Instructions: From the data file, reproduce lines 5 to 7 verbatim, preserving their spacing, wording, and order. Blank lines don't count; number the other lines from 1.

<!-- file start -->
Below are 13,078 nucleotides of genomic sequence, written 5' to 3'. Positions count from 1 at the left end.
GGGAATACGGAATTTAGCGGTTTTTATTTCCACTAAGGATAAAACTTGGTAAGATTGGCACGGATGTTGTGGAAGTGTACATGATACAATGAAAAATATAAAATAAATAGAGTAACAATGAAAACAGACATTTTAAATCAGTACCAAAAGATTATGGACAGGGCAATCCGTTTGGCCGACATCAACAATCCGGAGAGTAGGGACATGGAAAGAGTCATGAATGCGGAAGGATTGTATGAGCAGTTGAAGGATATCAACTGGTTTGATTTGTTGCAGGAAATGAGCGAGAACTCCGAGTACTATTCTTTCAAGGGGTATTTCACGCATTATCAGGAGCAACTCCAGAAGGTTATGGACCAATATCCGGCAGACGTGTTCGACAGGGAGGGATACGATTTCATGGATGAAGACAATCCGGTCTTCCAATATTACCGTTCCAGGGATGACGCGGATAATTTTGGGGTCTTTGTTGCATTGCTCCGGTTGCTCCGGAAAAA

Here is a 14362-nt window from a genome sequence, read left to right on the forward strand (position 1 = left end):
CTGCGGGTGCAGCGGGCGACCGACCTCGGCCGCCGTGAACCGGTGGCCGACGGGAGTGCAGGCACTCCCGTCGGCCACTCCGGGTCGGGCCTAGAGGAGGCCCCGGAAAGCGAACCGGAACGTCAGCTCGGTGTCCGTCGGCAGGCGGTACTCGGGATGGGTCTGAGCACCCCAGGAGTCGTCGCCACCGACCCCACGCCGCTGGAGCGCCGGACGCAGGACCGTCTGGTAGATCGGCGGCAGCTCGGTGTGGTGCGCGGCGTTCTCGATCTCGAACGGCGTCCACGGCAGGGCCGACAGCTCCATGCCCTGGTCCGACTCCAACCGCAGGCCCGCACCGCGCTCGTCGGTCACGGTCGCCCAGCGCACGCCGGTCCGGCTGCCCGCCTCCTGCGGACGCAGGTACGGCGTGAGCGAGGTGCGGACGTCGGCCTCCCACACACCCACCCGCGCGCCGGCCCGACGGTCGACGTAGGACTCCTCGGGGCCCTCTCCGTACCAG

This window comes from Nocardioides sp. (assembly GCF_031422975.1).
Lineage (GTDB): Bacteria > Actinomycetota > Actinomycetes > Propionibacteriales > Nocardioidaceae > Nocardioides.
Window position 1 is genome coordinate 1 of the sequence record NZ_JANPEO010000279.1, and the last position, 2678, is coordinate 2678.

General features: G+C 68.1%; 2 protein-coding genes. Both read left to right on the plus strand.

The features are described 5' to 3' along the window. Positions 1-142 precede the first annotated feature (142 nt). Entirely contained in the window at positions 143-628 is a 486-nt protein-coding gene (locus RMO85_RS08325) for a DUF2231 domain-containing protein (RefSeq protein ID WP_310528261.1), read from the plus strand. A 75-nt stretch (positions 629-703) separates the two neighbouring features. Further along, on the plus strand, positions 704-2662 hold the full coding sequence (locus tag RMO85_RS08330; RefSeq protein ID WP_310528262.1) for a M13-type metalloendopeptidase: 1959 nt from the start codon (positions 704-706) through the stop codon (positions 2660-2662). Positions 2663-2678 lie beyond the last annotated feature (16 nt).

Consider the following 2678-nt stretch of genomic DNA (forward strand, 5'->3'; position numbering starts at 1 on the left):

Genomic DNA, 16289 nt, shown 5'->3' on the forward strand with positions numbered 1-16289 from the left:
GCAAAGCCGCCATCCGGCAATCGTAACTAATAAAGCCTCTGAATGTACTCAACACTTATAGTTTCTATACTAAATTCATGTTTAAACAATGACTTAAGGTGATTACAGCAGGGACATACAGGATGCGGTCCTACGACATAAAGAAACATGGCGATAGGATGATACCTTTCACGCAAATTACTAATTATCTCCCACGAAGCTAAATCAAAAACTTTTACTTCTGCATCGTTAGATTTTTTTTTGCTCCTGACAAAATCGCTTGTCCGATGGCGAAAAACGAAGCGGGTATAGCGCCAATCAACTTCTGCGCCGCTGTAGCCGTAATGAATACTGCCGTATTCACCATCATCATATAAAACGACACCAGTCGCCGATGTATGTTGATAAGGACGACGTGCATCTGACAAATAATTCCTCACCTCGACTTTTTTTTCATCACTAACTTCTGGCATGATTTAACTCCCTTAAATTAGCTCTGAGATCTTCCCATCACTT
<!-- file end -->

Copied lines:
This window comes from Nocardioides sp. (assembly GCF_031422975.1).
Lineage (GTDB): Bacteria > Actinomycetota > Actinomycetes > Propionibacteriales > Nocardioidaceae > Nocardioides.
Window position 1 is genome coordinate 1 of the sequence record NZ_JANPEO010000279.1, and the last position, 2678, is coordinate 2678.